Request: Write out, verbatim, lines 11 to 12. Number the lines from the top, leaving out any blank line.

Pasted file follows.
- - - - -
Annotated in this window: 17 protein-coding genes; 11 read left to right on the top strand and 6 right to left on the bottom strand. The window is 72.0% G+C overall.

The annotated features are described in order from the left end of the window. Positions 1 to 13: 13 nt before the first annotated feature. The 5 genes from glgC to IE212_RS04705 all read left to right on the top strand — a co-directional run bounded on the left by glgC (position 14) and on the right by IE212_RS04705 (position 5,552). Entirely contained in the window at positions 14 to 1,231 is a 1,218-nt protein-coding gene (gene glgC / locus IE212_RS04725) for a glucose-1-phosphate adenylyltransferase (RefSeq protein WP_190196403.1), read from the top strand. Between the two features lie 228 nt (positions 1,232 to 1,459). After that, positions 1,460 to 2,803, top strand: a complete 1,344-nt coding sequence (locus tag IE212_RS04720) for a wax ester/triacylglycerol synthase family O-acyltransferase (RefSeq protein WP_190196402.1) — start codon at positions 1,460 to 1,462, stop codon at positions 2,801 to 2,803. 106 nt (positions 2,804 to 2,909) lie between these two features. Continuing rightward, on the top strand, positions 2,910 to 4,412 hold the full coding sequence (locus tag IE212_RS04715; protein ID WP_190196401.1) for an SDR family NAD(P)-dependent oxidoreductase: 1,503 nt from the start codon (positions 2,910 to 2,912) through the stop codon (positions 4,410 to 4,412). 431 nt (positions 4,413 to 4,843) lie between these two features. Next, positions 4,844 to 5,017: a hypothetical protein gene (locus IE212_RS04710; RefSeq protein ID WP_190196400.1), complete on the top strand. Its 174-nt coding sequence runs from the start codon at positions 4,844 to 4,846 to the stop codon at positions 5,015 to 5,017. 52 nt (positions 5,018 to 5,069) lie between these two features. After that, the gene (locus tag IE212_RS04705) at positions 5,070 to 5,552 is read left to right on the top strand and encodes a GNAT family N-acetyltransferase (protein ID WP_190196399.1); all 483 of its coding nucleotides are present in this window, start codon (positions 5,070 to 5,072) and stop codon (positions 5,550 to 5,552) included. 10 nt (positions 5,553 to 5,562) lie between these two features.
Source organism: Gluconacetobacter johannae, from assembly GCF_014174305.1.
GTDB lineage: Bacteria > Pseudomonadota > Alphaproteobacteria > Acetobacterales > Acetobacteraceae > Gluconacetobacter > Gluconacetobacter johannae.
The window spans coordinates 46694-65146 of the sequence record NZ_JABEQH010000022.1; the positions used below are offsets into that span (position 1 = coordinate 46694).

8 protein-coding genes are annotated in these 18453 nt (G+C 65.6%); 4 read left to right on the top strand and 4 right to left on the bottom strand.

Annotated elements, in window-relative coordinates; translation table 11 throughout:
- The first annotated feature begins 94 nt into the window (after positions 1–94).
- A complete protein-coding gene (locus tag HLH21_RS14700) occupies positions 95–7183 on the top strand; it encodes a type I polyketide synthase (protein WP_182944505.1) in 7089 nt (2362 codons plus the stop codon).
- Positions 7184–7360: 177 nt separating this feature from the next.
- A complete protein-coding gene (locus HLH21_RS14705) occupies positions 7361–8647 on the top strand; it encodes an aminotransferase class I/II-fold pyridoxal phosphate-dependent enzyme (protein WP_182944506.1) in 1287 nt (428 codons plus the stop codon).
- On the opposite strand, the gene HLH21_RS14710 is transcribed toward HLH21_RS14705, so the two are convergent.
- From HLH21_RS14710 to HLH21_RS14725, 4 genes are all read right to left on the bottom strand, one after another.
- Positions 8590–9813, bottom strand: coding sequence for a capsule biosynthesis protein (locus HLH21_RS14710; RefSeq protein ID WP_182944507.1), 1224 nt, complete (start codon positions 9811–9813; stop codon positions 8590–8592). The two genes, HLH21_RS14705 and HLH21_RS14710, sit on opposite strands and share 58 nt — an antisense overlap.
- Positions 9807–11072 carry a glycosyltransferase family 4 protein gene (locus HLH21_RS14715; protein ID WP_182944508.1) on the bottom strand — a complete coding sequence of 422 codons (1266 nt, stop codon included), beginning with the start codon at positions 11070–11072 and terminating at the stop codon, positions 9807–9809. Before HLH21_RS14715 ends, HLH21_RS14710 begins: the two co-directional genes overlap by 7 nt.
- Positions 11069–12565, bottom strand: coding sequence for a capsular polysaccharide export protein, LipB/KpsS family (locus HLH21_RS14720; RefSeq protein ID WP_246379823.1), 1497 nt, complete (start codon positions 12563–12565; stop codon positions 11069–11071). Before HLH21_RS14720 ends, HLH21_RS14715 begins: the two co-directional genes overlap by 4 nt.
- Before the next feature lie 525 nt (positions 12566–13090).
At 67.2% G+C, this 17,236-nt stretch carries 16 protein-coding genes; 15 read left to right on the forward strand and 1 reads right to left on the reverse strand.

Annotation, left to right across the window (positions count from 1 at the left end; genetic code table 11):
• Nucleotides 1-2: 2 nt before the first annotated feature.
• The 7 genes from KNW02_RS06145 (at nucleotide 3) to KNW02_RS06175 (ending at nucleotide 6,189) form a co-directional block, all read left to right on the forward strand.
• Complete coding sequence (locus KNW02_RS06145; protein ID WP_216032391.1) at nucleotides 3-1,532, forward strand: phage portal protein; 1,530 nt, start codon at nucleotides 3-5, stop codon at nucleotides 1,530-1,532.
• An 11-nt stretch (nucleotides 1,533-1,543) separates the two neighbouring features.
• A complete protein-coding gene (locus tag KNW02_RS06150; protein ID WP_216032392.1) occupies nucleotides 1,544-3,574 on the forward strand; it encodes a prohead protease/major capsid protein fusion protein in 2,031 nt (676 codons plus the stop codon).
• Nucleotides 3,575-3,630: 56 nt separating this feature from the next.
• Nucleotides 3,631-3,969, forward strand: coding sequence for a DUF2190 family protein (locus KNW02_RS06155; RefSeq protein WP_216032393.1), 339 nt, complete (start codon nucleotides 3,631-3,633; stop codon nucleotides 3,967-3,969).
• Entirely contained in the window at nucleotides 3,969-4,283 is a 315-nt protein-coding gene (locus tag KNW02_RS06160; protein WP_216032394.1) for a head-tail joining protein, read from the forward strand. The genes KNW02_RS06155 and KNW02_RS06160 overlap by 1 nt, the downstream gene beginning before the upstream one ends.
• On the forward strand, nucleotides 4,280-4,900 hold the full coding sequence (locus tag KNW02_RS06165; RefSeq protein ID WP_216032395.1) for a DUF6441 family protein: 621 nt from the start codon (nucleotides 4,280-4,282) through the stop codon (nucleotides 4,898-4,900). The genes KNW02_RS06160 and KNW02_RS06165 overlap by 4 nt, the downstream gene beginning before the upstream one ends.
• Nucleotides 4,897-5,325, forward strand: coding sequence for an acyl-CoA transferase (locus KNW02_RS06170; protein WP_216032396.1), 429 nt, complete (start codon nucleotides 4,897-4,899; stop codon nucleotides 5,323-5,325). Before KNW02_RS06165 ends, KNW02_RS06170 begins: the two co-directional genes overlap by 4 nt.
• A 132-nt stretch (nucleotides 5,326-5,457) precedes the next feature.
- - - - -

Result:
- A complete protein-coding gene (locus HLH21_RS14705) occupies positions 7361–8647 on the top strand; it encodes an aminotransferase class I/II-fold pyridoxal phosphate-dependent enzyme (protein WP_182944506.1) in 1287 nt (428 codons plus the stop codon).
- On the opposite strand, the gene HLH21_RS14710 is transcribed toward HLH21_RS14705, so the two are convergent.